Lovebug giggled when the “silly” lions danced the tango. I giggled at him giggling. The narrative’s rhyming beats guide us through a craftily-implied rhythm. The animals at the Jungle Dance are fun to watch in the warm tones of the sunset, each duo taking its turn to show off their mad dance-floor skills. But, when the dancing stops, their real selves come out. And they aren’t very nice. Gerald the Giraffe is all of us at some point: the awkward one who doesn’t quite fit in. And the other animals laugh and laugh and laugh at him until he creeps away. Defeated. The story touches on my insecurities. It also offers an incredible opportunity for children to learn empathy.
Once, when he was a crawling babe, I caught Lovebug giving kisses to the baby pictured on the diaper box. That was when I knew that empathy naturally is inherent within young children; we just need to nurture it. I also knew that was about the sweetest thing I had ever seen! But, I digress.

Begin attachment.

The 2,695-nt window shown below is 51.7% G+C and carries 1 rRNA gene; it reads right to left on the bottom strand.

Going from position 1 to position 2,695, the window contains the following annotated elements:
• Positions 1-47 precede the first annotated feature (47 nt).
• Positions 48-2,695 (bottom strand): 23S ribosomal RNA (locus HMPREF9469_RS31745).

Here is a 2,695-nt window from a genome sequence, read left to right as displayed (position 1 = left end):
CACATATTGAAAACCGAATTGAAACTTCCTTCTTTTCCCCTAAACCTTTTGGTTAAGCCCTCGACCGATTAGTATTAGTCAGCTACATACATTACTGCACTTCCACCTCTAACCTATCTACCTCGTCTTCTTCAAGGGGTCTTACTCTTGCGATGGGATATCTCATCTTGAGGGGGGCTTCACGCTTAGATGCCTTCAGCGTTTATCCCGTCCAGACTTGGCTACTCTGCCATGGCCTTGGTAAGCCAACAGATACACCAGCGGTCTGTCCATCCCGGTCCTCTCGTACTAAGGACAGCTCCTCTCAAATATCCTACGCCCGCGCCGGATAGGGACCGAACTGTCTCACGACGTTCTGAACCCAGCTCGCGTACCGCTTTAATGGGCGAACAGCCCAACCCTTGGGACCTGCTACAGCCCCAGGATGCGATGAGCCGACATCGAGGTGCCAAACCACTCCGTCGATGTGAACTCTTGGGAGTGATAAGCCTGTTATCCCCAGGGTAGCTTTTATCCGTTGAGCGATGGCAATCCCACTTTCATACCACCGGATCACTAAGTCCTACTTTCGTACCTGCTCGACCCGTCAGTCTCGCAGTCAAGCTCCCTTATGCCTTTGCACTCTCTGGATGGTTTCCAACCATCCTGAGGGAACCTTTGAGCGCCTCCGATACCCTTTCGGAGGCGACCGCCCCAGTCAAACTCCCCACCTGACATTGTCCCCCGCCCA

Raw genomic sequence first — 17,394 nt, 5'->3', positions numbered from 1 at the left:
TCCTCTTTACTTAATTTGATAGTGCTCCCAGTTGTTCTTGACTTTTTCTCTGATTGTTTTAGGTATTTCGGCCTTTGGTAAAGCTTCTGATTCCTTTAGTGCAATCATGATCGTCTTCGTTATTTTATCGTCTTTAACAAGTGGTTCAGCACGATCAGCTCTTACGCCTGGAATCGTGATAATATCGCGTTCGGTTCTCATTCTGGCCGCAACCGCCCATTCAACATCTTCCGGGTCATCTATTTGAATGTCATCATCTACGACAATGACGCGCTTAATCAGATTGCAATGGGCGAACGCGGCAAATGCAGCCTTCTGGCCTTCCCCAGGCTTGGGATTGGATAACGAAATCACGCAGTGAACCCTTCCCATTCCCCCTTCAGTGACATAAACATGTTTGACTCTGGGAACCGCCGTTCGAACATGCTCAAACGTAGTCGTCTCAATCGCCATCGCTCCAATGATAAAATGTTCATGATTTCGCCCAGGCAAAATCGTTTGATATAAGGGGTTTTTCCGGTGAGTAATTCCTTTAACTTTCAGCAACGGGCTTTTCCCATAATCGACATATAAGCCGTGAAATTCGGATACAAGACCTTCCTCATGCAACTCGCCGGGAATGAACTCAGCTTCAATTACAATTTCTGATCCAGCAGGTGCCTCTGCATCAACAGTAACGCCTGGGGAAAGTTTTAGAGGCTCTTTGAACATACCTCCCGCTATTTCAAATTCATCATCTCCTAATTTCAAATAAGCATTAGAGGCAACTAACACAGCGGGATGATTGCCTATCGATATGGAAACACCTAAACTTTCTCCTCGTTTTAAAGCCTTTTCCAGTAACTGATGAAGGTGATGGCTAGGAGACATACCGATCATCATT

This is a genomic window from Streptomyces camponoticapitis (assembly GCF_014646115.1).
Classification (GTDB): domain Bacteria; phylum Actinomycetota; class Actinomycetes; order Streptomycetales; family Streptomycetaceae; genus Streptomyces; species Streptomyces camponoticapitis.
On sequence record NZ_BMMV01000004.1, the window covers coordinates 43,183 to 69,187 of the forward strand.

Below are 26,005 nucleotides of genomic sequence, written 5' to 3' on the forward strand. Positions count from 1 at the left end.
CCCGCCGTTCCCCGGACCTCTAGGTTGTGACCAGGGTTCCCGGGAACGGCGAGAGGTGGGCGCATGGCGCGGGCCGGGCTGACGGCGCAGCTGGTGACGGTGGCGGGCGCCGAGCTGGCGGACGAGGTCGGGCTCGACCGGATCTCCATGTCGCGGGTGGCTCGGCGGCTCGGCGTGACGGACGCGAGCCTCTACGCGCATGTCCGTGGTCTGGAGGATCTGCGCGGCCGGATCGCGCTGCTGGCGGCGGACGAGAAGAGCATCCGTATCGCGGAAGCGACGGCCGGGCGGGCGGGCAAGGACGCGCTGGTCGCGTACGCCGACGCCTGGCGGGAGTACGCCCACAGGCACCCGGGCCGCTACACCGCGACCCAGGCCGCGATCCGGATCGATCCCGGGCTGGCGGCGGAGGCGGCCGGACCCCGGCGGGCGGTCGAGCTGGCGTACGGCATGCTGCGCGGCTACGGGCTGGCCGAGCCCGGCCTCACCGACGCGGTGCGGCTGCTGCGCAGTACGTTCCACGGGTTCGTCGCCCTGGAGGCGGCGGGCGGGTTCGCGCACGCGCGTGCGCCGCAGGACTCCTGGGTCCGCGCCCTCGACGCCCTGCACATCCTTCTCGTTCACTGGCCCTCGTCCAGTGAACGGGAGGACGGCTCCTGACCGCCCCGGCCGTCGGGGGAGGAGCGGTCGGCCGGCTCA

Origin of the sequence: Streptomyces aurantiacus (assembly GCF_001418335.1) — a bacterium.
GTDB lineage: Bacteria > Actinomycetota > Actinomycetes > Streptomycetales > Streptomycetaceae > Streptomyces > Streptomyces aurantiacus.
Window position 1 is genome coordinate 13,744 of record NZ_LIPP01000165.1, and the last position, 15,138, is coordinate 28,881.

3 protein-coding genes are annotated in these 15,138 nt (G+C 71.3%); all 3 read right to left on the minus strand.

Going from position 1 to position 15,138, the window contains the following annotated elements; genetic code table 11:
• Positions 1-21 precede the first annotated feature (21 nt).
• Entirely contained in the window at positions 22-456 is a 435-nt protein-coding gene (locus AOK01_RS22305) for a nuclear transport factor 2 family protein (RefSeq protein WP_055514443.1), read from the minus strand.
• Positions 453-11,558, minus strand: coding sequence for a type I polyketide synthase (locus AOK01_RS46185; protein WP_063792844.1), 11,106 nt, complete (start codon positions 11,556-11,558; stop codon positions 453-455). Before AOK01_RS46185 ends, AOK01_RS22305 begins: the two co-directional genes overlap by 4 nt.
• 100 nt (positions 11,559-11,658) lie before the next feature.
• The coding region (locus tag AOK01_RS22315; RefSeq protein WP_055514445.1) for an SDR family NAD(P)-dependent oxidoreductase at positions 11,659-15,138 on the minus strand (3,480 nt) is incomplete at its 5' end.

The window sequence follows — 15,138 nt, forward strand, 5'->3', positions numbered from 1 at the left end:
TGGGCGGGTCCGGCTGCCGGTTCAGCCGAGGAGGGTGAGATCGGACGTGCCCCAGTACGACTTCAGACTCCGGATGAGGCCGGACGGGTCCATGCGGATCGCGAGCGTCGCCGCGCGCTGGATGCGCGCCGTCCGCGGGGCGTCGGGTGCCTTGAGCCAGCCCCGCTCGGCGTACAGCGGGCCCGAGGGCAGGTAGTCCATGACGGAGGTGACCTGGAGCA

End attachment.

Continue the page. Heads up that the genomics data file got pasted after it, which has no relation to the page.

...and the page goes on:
This mama wasn’t sure, at first, if reading a book to a three-year-old about bullies was age appropriate. But, of course it is. Kiddos will be exposed to this behavior in some form in their lives; this story truly opens an opportunity for dialog, page-by-page, for us to talk about some of the difficult lessons facing our children.
The first time Gerald somersaulted into the air, after finding that music within him, for him, Lovebug squealed “Oh, is he going to fall?”
But, no, he didn’t fall. He landed on those “clumsy” legs and he danced! And Lovebug cheered. And my heart danced with Gerald.
I don’t take for granted that Lovebug or I or anyone I love will be empathetic always. So I am grateful for stories like Gerald’s that remind me to talk actively with him about exhibiting kindness toward others, whether they are different from us or similar, whether they are friends or strangers.
Giraffes Can’t Dance by Giles Andreae and Guy Parker-Rees © Copyright 1999 by Purple Enterprises, Ltd., a Coolabi company